The disco population

There wasn’t one definitive disco demographic.  The seventies saw the emergence of today’s pluralism, where individual variety of interests and tastes surpasses mass trends and fads.  Thus several different populations were attracted to the disco scene.

One population was the generation of younger baby boomers who felt left out of the sixties counterculture revolution.  They were teens during the sixties, perhaps college students, but were bystanders watching the events from the sidelines.  Many were wistfully envious of the expanding freedoms which they saw the hippies create, from personal evolution and quests for enlightenment, to the sexual revolution.  Especially the sexual revolution.

As Bruce Pollack recalled in 1979, “We had been reminded once too often that we were just not with it.  Where they had long hair and Woodstock, we had nothing to clearly call our own.  We needed a kind of shared activity, scorned by our elders, which would bring us together as a group.  At the disco, we have forged a generational banner.  It’s great to feel special at last.”  For a significant population of boomers, the seventies were their turn.  With the price of admission to a disco, they could safely purchase a taste of the freedoms which they had only watched during the sixties. But they adopted a wholly different aesthetic from the counterculture, because an important part of feeling special is being different — in this case different from the hippies.  A core element of the new disco scene was sophistication.  This meant upscale and classy, but keeping the counterculture emphasis on becoming personally evolved.  Sophistication was also defined by what it wasn’t — it wasn’t rustic country life and dressing down.  So the sexual liberation pioneered in the sixties was embraced, but as a glamorous urban version.

There was another reason for the change in aesthetics (the disco look) beyond change for change’s sake, and this involved a second disco population:  the suburban middle class and blue collar working class.  Here we find the same upward mobility which has motivated the middle classes for two centuries. Disco was appealing because its sophistication was a step up for them, but within reach.  All they had to do was dress up and pay the admission and they could live in an elegant, futuristic world for a night.  And hopefully mingle with people a step higher on the social ladder.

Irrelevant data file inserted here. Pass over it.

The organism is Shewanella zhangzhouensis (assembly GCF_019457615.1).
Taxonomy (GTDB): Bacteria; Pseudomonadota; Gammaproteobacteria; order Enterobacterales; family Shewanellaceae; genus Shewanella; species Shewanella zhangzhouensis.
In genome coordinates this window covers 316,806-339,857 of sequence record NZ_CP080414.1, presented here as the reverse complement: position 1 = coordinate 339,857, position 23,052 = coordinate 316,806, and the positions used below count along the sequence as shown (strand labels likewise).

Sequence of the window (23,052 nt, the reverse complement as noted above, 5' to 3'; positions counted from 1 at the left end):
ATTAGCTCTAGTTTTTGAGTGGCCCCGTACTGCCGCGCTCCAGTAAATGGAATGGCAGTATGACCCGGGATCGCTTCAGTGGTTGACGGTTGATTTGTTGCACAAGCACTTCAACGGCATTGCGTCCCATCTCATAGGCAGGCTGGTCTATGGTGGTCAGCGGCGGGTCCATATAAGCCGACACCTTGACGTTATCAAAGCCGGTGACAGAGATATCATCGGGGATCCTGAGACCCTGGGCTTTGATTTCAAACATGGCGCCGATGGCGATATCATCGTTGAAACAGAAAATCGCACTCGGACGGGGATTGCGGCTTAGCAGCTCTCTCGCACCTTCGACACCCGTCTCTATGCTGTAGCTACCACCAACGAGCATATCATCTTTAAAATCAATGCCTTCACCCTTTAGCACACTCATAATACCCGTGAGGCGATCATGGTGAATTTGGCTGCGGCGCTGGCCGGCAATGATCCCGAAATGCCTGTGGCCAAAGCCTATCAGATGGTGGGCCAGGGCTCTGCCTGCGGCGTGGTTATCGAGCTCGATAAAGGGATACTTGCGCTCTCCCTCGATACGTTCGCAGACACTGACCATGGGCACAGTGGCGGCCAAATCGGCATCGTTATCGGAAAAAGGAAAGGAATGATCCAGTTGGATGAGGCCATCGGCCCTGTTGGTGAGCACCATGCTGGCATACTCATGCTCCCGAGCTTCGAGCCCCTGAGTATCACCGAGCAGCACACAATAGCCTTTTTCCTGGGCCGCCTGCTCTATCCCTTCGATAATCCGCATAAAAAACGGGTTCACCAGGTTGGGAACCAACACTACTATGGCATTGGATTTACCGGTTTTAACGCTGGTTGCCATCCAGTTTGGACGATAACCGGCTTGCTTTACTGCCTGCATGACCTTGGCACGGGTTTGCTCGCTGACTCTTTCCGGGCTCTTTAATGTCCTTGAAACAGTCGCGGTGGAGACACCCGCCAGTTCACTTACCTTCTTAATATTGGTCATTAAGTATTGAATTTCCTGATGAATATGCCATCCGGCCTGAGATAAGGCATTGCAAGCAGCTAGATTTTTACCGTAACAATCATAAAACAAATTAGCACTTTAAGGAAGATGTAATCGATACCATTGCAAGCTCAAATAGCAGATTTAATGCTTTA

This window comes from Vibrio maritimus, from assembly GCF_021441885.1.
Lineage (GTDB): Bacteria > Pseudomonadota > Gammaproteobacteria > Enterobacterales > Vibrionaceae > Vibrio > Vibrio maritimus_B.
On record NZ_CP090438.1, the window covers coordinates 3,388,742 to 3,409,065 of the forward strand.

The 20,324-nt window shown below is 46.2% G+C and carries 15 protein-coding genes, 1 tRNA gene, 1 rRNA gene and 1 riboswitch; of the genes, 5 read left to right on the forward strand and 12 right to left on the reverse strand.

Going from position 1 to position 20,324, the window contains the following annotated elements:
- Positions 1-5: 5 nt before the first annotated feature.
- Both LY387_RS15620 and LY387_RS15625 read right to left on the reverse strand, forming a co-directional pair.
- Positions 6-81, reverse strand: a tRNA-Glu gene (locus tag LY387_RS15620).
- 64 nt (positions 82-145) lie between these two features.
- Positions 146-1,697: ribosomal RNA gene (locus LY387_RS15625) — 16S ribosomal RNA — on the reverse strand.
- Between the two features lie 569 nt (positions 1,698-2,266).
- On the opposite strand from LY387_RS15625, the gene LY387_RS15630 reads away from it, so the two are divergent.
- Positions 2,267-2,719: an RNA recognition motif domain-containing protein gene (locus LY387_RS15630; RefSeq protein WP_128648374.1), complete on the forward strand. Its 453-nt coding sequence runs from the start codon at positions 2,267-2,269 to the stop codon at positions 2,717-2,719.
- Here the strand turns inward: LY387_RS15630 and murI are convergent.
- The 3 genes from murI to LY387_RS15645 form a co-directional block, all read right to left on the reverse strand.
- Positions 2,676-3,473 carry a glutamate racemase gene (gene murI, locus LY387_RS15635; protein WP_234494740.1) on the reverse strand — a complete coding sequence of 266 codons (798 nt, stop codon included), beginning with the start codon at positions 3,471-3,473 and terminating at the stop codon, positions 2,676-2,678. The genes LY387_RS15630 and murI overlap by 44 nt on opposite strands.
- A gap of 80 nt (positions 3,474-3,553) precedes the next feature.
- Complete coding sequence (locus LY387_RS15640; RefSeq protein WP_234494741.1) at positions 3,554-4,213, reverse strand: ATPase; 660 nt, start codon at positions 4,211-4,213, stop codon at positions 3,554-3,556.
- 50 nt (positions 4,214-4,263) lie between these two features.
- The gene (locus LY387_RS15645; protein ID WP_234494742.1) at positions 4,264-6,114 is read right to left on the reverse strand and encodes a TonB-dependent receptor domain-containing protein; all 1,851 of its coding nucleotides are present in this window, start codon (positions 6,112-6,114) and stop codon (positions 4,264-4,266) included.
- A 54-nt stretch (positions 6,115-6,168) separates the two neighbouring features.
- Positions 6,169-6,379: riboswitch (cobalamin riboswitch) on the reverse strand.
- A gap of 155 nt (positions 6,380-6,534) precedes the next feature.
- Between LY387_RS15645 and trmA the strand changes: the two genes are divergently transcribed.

Disco music mirrored this sophistication, featuring orchestras (the Philadelphia Sound) with large string and brass sections.  Quite the opposite of small hard-hitting rock bands.  Intentionally opposite. So for the middle and working class young Americans, the possibility of taking a step up in their lives was more compelling than dressing down.  That’s essentially the story of Saturday Night Fever — the working class Italian American who was a hardware clerk by day and a Disco King by night. Significantly, the discos also offered a taste of freedom and self actualization for three other subcultures during the seventies: Gays, Hispanics and African Americans.  After decades of marginalization for each of these minorities, they all found a supportive home in the discos. 

Disco lasted only a decade but it initiated several traditions that are still with us today, most notably in dance and dance music.

1)  While rock music in the 1970s was becoming a sit-down medium, with the stars up on the stage in the lights, and the audience listening in the dark below, Disco reversed this, putting the audience in the spotlight. 

2)  The music changed to support this figure/ground reversal.  Song lyrics became intentionally uninteresting, while the rhythm become more insistently driving.  Two decades later, both of these trends would be refined even further in the 1990s rave scene, when minimalist music was given a dance beat, becoming Psy Trance, while House music continued the disco diva tradition.

3)  Disco brought the return of partnered dancing, after the drought of the 1960s when the Twist and other solo steps mostly replaced couple dancing.  As former disco dancer Joan Walton phrased it, “In the counterculture 60s, the woman’s attitude was, You’re not going to lead me anywhere, buster!  Then people rediscovered that collaborating with a partner to make a neat move happen was fun!”  So this was not actually a new change, but rather a correction to the 1960s change.

Source: socialdance.stanford.edu